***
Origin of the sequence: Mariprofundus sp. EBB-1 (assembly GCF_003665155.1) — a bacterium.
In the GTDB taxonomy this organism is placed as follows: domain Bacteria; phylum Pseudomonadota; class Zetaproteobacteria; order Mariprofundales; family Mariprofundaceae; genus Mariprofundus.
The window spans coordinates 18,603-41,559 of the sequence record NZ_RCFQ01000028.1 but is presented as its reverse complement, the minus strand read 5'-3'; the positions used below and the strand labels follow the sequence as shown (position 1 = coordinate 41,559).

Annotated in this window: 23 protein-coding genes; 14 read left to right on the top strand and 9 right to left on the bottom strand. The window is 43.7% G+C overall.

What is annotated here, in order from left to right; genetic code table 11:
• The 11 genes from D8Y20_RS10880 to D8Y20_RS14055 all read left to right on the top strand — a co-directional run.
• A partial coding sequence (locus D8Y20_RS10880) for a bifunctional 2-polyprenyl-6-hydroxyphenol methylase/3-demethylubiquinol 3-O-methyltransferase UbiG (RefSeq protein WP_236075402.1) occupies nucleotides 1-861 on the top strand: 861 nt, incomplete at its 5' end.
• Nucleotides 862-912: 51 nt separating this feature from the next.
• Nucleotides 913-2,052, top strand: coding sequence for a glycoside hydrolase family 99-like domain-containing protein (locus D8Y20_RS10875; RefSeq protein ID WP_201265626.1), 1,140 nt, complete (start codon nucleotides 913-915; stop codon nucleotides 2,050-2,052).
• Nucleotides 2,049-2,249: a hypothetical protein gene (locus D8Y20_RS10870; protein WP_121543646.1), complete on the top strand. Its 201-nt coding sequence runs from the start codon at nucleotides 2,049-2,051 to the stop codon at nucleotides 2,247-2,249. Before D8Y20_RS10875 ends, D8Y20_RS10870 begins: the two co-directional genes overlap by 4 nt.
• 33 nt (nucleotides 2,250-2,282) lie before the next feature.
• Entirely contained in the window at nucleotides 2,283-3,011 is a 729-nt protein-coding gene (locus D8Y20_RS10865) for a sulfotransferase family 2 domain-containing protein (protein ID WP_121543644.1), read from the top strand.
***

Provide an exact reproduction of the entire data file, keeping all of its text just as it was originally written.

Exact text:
Origin of the sequence: Mariprofundus sp. EBB-1 (assembly GCF_003665155.1) — a bacterium.
In the GTDB taxonomy this organism is placed as follows: domain Bacteria; phylum Pseudomonadota; class Zetaproteobacteria; order Mariprofundales; family Mariprofundaceae; genus Mariprofundus.
The window spans coordinates 18,603-41,559 of the sequence record NZ_RCFQ01000028.1 but is presented as its reverse complement, the minus strand read 5'-3'; the positions used below and the strand labels follow the sequence as shown (position 1 = coordinate 41,559).

Annotated in this window: 23 protein-coding genes; 14 read left to right on the top strand and 9 right to left on the bottom strand. The window is 43.7% G+C overall.

What is annotated here, in order from left to right; genetic code table 11:
• The 11 genes from D8Y20_RS10880 to D8Y20_RS14055 all read left to right on the top strand — a co-directional run.
• A partial coding sequence (locus D8Y20_RS10880) for a bifunctional 2-polyprenyl-6-hydroxyphenol methylase/3-demethylubiquinol 3-O-methyltransferase UbiG (RefSeq protein WP_236075402.1) occupies nucleotides 1-861 on the top strand: 861 nt, incomplete at its 5' end.
• Nucleotides 862-912: 51 nt separating this feature from the next.
• Nucleotides 913-2,052, top strand: coding sequence for a glycoside hydrolase family 99-like domain-containing protein (locus D8Y20_RS10875; RefSeq protein ID WP_201265626.1), 1,140 nt, complete (start codon nucleotides 913-915; stop codon nucleotides 2,050-2,052).
• Nucleotides 2,049-2,249: a hypothetical protein gene (locus D8Y20_RS10870; protein WP_121543646.1), complete on the top strand. Its 201-nt coding sequence runs from the start codon at nucleotides 2,049-2,051 to the stop codon at nucleotides 2,247-2,249. Before D8Y20_RS10875 ends, D8Y20_RS10870 begins: the two co-directional genes overlap by 4 nt.
• 33 nt (nucleotides 2,250-2,282) lie before the next feature.
• Entirely contained in the window at nucleotides 2,283-3,011 is a 729-nt protein-coding gene (locus D8Y20_RS10865) for a sulfotransferase family 2 domain-containing protein (protein ID WP_121543644.1), read from the top strand.